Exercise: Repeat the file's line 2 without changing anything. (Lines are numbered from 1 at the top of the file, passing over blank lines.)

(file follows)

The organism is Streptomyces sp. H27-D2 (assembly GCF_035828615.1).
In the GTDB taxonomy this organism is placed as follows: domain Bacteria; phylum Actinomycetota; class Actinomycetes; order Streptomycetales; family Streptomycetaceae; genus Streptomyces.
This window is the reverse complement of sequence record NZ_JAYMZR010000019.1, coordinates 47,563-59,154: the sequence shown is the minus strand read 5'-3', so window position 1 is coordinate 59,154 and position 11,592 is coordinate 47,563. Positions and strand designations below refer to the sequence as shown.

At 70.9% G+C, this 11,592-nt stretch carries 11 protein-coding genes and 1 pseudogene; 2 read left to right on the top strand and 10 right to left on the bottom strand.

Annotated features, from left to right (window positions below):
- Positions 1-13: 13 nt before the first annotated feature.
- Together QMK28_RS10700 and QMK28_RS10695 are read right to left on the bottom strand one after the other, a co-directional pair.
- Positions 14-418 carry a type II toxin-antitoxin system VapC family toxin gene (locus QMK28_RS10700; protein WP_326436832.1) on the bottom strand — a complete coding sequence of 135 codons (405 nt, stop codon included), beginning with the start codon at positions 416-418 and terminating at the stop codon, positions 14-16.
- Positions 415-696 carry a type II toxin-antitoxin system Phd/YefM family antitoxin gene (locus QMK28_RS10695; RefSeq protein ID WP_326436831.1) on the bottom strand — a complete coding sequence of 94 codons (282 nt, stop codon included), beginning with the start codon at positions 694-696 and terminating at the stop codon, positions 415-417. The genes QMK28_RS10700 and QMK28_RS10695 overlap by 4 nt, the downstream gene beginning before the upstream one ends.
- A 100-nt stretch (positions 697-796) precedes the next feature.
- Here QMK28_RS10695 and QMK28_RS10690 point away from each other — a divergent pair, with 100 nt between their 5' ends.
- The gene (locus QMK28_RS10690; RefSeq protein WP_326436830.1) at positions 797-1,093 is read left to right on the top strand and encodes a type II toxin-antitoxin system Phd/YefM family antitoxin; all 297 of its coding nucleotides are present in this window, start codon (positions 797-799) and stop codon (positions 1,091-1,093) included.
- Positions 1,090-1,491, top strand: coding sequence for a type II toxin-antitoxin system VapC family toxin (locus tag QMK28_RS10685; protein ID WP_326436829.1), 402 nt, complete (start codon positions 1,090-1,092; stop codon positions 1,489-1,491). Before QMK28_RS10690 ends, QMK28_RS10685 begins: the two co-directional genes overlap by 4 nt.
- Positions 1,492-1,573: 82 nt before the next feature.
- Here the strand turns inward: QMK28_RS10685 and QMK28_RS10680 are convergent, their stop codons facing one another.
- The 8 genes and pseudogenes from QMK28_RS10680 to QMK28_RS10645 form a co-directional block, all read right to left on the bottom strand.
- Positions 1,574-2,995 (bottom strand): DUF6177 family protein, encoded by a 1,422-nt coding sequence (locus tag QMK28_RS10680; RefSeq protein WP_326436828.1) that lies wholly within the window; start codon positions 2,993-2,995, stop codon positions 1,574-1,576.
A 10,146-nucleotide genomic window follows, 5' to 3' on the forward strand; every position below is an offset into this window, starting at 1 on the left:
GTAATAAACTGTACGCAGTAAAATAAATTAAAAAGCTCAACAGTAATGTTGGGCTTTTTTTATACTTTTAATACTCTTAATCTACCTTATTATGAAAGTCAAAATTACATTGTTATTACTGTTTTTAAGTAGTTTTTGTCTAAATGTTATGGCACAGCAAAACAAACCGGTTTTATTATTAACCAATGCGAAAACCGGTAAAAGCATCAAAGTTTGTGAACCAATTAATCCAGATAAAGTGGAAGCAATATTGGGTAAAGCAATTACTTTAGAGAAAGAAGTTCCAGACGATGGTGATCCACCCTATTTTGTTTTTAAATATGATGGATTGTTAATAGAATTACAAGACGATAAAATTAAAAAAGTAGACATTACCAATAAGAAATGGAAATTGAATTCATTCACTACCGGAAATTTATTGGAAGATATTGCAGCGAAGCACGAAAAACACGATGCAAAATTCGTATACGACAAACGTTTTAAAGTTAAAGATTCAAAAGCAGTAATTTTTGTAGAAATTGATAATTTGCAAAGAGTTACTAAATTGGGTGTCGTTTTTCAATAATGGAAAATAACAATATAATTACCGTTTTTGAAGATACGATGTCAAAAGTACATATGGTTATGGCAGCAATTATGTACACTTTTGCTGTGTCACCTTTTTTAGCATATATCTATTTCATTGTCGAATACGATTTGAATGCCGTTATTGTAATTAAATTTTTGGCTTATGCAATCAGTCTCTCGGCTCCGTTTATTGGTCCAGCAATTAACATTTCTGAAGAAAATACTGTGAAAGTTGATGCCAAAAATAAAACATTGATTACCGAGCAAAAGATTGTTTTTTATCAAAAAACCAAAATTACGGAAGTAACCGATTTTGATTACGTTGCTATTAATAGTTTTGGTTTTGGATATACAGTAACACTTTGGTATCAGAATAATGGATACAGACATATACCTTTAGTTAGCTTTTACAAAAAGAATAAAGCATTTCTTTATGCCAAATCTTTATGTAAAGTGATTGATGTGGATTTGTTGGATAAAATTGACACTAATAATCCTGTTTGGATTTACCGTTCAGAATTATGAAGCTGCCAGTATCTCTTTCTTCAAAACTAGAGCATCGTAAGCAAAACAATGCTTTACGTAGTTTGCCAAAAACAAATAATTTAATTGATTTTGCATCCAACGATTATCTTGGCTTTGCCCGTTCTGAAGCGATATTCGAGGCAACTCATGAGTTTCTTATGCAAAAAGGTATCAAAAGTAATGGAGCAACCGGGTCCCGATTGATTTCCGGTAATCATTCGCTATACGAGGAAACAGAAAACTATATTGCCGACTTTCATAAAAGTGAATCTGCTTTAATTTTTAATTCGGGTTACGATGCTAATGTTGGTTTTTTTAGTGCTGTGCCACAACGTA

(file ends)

In the GTDB taxonomy this organism is placed as follows: domain Bacteria; phylum Actinomycetota; class Actinomycetes; order Streptomycetales; family Streptomycetaceae; genus Streptomyces.